I’m growing at a 50% rate and I will struggle if somebody in the team leaves. So the criticality of the scale also is sort of a parameter. It’s not just about, you know, personally leaving or not leaving. So these are typically the things Abhinav that we sort of do in an attrition prediction project.

Abhinav (23:24)
Amazing. That’s this space is so close to our hearts and I’ll talk to you about that as well But just want to follow that when you go into a company to take an attrition project A lot part of your diagnostic must depend on data So do you only rely on the data that is available to them and of course the external factors? Or do you also create data through either surveys focus groups or doing things that you know give you some external insights as well

Japneet Sachdeva (23:52)
So generally flexible client by client. So certain organizations do a very, I would say very uncomfortable doing surveys and focus group discussions. And we’ve also, I mean, there is a mix. We’ve also moved to some digital platforms. So we’ve tried new things.

As far as possible, I mean, the objective is, as unbiased and honest feedback as we can get, right? The whole point of data is also that, right? That it’s telling me something that people are not saying, you know, if I may put it that way, is right.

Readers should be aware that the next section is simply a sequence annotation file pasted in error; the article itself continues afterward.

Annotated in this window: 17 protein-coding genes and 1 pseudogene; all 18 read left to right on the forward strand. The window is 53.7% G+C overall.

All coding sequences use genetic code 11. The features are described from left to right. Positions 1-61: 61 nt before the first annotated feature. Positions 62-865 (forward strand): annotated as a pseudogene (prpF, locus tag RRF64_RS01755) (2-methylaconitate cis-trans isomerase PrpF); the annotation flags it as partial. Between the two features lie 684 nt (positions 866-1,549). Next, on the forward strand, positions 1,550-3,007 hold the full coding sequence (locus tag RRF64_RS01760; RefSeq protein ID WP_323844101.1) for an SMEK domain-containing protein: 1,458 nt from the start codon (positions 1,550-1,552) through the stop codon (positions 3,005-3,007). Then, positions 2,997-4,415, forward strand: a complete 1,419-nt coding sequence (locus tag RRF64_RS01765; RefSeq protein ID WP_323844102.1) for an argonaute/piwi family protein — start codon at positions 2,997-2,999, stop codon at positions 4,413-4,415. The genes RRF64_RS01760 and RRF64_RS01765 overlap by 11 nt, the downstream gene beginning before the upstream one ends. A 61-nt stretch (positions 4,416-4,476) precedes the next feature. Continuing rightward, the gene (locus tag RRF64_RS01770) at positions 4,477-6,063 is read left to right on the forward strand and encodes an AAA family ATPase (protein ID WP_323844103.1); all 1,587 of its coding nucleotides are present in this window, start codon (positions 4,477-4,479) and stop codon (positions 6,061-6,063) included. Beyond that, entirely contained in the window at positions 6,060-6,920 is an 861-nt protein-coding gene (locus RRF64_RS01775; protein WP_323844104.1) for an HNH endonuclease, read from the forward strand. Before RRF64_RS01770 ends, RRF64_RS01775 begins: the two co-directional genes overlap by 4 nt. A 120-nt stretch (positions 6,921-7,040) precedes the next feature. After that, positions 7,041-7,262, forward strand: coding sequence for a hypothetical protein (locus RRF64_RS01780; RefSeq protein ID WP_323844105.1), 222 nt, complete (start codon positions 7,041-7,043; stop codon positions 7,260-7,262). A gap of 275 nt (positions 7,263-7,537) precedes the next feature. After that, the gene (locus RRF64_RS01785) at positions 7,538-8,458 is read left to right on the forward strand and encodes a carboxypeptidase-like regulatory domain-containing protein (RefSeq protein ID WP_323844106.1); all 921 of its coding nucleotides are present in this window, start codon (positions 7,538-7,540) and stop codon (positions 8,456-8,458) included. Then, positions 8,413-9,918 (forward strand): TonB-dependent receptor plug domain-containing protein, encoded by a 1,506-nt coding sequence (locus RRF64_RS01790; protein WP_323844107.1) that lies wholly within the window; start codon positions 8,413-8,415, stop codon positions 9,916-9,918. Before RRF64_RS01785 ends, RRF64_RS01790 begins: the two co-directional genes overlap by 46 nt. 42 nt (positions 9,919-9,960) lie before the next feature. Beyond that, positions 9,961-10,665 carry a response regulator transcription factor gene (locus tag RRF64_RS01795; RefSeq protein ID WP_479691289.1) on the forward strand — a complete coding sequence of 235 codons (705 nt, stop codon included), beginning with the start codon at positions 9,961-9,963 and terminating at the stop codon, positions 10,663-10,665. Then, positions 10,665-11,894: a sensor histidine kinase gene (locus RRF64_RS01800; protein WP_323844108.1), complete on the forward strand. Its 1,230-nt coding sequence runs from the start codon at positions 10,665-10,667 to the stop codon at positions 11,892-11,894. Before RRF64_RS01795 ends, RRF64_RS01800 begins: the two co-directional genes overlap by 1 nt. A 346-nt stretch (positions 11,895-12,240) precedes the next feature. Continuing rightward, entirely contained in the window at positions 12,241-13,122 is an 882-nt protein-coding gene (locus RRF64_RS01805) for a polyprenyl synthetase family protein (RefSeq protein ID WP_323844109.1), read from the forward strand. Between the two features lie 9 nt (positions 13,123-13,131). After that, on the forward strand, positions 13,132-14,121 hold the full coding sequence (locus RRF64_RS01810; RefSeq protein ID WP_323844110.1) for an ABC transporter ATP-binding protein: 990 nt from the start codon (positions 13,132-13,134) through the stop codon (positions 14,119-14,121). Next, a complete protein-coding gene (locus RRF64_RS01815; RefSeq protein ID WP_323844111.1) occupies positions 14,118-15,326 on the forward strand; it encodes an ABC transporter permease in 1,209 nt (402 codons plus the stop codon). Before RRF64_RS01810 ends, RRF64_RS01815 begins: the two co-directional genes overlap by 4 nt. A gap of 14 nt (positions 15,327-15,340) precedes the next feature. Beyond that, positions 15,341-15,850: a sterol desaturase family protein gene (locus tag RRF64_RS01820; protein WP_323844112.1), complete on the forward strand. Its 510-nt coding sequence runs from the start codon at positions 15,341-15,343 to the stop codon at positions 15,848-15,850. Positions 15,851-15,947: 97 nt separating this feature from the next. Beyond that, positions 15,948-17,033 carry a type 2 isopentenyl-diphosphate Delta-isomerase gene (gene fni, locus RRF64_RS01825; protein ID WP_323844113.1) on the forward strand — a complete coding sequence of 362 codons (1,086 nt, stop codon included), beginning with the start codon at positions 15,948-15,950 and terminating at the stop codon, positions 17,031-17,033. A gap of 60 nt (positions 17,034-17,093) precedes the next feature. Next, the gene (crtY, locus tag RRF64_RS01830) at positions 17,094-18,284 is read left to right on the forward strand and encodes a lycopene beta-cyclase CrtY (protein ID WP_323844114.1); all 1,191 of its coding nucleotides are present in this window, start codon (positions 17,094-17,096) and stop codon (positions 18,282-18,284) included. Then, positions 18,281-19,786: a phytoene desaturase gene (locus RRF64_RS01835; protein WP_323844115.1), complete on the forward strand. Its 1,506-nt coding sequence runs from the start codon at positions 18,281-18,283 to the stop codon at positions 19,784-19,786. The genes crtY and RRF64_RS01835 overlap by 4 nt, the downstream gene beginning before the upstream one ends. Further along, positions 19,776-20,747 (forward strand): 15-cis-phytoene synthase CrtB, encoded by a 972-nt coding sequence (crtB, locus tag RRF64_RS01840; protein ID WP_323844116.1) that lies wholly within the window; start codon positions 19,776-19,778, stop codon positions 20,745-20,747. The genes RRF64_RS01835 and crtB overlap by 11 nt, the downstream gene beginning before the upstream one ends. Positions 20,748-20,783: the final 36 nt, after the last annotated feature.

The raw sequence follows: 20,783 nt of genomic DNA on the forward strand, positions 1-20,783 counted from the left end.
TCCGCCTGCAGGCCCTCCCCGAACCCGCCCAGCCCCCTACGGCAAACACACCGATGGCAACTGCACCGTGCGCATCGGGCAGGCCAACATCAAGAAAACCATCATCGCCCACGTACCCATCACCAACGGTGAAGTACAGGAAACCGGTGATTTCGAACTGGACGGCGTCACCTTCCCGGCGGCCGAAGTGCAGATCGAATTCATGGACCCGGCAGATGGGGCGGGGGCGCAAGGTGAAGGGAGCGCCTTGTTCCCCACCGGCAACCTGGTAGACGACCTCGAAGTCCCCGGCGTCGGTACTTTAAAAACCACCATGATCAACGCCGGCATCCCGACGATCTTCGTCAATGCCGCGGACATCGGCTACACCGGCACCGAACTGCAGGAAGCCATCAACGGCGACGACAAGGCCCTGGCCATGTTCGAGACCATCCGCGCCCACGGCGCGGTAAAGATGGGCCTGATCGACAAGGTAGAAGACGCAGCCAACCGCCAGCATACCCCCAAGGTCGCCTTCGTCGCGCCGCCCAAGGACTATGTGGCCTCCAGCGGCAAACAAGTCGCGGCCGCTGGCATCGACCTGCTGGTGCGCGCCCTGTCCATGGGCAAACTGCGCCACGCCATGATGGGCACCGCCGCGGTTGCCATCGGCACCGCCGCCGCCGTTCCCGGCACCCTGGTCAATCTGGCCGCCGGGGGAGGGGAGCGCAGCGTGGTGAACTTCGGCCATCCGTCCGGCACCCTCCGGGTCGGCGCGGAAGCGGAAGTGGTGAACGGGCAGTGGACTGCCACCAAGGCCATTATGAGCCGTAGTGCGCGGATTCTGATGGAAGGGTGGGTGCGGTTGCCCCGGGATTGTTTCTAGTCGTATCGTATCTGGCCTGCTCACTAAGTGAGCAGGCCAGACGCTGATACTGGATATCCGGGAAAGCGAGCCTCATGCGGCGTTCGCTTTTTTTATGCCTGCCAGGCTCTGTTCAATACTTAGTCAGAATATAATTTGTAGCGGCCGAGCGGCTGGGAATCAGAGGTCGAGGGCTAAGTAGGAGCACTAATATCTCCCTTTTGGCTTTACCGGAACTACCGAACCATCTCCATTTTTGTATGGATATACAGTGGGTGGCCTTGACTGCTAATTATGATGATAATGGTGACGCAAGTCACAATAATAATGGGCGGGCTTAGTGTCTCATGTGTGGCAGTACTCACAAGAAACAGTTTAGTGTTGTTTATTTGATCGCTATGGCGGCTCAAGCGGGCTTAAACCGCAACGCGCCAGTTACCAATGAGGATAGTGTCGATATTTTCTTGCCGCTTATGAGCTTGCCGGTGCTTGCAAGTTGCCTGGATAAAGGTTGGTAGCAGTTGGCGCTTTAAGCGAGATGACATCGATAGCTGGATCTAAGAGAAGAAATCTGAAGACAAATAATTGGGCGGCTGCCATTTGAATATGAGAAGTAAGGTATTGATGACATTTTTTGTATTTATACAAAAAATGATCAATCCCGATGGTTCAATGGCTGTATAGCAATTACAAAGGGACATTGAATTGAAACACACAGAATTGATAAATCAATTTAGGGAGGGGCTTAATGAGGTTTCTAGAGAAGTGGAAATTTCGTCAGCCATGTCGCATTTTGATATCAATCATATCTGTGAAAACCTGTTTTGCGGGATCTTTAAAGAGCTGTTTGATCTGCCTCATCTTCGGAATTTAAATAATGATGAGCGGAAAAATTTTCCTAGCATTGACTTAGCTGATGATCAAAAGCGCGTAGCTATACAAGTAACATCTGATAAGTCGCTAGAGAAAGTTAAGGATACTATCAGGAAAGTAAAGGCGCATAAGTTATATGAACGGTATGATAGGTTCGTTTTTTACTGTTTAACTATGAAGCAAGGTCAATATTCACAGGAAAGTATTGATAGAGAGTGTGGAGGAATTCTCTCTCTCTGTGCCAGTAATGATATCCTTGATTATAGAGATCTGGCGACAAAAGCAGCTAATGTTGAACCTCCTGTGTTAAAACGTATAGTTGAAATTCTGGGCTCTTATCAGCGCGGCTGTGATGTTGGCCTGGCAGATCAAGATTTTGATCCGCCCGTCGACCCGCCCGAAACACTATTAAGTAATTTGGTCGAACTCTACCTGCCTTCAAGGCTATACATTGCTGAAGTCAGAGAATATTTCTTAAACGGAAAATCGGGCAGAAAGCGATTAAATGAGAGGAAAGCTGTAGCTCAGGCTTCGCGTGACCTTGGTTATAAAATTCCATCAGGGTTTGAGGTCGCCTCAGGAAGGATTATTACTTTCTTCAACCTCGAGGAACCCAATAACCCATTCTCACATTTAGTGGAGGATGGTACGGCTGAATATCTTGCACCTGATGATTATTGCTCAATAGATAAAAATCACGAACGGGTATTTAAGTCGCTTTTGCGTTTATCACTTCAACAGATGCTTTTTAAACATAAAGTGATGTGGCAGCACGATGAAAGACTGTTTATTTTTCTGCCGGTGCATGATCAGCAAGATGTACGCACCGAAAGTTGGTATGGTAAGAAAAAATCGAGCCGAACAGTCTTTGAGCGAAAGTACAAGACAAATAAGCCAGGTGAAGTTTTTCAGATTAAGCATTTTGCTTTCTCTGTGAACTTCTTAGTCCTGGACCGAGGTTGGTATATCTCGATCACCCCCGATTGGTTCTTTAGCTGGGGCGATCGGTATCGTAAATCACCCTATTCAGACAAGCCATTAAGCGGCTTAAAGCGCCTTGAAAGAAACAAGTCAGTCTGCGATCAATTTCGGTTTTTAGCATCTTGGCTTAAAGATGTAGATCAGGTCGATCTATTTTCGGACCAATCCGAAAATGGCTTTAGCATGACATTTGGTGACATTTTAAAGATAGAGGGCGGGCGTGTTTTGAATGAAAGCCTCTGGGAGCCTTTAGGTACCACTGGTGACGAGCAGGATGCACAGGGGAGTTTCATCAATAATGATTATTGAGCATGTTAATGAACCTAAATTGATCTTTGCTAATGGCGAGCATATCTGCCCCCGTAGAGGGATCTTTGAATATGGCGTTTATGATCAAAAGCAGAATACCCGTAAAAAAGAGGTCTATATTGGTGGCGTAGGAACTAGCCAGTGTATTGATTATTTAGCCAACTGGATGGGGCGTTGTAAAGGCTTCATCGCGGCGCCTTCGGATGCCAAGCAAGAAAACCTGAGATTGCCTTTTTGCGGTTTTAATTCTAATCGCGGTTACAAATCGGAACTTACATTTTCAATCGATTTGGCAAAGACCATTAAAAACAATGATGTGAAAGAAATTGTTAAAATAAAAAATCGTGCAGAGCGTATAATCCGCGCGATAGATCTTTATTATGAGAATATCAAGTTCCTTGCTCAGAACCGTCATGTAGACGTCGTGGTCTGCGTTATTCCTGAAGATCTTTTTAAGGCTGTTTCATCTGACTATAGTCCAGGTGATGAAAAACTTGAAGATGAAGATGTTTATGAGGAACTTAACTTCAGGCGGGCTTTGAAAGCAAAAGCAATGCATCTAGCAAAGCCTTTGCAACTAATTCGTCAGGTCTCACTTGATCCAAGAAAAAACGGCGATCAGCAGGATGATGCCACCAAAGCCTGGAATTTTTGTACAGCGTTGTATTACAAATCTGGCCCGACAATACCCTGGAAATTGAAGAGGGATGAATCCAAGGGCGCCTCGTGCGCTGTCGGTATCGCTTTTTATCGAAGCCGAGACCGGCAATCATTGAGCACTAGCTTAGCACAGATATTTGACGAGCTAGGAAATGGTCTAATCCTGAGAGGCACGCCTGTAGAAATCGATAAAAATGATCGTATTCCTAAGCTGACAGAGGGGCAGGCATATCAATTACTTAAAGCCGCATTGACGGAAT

There are organizations who still want to do a survey, but I’m seeing more and more hesitation towards, let’s not do a survey. And even if we are using, I mean, we still use survey data in attrition prediction, but typically what we do is we use whatever standard survey they had done, right? Something they would have definitely done, some engagement survey they would have done. So we try to use that, then again, specifically doing another round of, some, and again, case to case basis.

Abhinav (24:38)
Mm-hmm. Yeah.

Japneet Sachdeva (24:51)
help right I mean sometimes I feel they’re all over the place right people start cribbing about the food in the cafeteria and you know I mean so that’s not the kind of insight you’re looking right the food is I mean yeah maybe we can change the food vendor but I mean food doesn’t keep you in the organization or makes you leave the organization

How many sources of data input do we use by client? It’s also sometimes the availability of data itself, right? If there is a lot of unstructured data or a lot of non-intrusive data, let me put it that way, is available, then I’ll not do a survey. But at times there’s nothing like that. I mean, there is nothing. And what do you do, right? Then you just go and ask people. So.

Abhinav (25:12)

This whole word of turnover prediction is really, really amazing. And I have two follow-up questions. One is, how long does typically this whole engagement take, especially the prediction one? And I know there is a lot of things to be done after you give a diagnostic report. And second is, what has been the most accurate prediction that you have seen in all of these projects?